Build Athletic Power with Snatch and Clean Pulls
When working with athletes, my goal is to build power, speed, strength, and mobility. To accomplish this, I develop training programs that utilize the Olympic lifts and their variations.
While I recommend every coach/athlete utilize the Olympic lifts for their strength and conditioning programming, I realize that it may not be practical in some circumstances. Performing snatches, cleans, and jerks requires dedicated equipment (weightlifting bars, bumper plates, platforms, etc.) that may not be available for some coaches/athletes. If this is the case for you, or you're just looking for some new exercises to develop athletic power, perform snatch and clean pulls.
Snatch and clean pulls are the first two pulls of the full lifts performed without dropping down to catch the bar (kind of like an explosive deadlift). They don't necessarily require the equipment mentioned above but are still effective exercises for building athletic power. As long as you have a barbell and plates, you're good to go.
Let's start with snatch pulls.
Start by gripping the bar with your snatch grip. If you don't know your snatch grip, stand with an empty bar and dip straight down into a quarter squat position. Your grip should be wide enough so that the bar goes into the crease of your hips while in the quarter squat position.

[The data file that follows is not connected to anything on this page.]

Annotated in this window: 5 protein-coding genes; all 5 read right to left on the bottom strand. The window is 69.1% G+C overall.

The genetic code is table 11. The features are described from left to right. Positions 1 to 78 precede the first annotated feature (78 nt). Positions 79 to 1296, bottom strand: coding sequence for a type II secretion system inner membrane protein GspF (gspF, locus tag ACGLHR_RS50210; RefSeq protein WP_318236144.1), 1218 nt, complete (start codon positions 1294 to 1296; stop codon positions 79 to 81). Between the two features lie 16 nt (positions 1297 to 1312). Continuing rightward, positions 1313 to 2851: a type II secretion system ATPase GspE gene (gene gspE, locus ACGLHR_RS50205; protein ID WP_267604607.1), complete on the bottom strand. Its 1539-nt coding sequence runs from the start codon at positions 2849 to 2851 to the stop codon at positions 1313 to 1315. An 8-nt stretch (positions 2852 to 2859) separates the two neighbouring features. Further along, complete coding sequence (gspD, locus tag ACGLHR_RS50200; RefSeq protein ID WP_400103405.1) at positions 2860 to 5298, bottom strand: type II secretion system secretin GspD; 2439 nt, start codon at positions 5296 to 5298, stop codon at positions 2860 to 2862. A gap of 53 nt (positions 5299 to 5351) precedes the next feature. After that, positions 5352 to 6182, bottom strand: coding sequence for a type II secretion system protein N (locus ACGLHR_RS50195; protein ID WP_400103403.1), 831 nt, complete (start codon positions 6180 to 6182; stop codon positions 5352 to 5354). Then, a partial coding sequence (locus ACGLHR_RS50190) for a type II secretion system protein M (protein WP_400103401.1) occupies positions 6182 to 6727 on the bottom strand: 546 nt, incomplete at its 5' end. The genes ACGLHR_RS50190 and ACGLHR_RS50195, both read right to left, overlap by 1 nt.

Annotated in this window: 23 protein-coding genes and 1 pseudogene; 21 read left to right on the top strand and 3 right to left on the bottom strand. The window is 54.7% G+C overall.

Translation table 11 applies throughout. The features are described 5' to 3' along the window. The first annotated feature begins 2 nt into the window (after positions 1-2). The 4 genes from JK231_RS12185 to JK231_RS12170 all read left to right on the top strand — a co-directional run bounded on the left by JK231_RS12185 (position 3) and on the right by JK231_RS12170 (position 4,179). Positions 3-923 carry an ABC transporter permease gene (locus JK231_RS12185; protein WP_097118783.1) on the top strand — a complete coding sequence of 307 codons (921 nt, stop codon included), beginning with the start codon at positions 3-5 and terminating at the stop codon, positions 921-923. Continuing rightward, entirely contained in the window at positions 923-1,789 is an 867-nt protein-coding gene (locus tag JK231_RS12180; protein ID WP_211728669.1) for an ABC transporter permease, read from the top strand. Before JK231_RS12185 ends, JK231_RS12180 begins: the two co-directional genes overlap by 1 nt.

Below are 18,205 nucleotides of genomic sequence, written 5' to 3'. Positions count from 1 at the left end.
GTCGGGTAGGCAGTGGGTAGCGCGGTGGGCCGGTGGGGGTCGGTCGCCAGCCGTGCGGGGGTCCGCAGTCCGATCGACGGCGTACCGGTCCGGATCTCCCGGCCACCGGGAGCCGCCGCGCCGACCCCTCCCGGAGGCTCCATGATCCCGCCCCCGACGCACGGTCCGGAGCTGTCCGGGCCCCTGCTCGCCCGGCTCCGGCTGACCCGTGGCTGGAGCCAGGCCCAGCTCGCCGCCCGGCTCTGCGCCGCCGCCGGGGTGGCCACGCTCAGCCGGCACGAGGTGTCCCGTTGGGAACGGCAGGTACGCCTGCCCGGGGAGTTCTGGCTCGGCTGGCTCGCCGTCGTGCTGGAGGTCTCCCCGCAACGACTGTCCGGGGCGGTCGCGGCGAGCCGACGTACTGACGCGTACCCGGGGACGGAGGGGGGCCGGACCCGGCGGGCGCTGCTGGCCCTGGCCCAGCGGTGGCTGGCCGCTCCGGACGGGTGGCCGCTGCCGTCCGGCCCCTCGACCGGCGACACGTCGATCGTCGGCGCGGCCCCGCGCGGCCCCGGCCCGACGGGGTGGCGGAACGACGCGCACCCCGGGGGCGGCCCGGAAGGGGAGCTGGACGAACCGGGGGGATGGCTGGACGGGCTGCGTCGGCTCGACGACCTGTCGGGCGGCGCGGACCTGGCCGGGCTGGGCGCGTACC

With your grip set and bar over the middle of your foot, squeeze (don't jerk or rip) the bar off the floor by pushing your knees back. Stay over the bar as it passes your knees and sweep the bar into your hips to explosively catapult the bar upward.
Be sure to keep the bar close to you throughout the lift to avoid it banging into your body. You want the bar to "brush" your hips when it makes contact, not "bang."
The clean pull will be very similar to the snatch pull. The difference here will be the clean grip.
To find your clean grip, dip down into a quarter squat position with an empty bar like you did for the snatch. This time, the bar should be somewhere between mid-thigh and the crease of your hips depending on your individual limb/torso lengths.
The execution of the clean pull will be the same as the snatch pull, except you'll be using the different grip.
Remember that the goal with both of these lifts is power. We want violent hip extension to propel the bar upward. You should be using a weight that allows you to move the bar with a good amount of speed.
Sets and Reps
Since our focus with these exercises is power, we want to keep the reps low. I recommend performing 3-6 sets of 2-3 reps.
A sample 4-week cycle could look like this:
Week 1: 4 sets of 3 reps
Week 2: 5 sets of 3 reps
Week 3: 6 sets of 3 reps
Week 4: 3 sets of 3 reps at 10% less of last week’s weight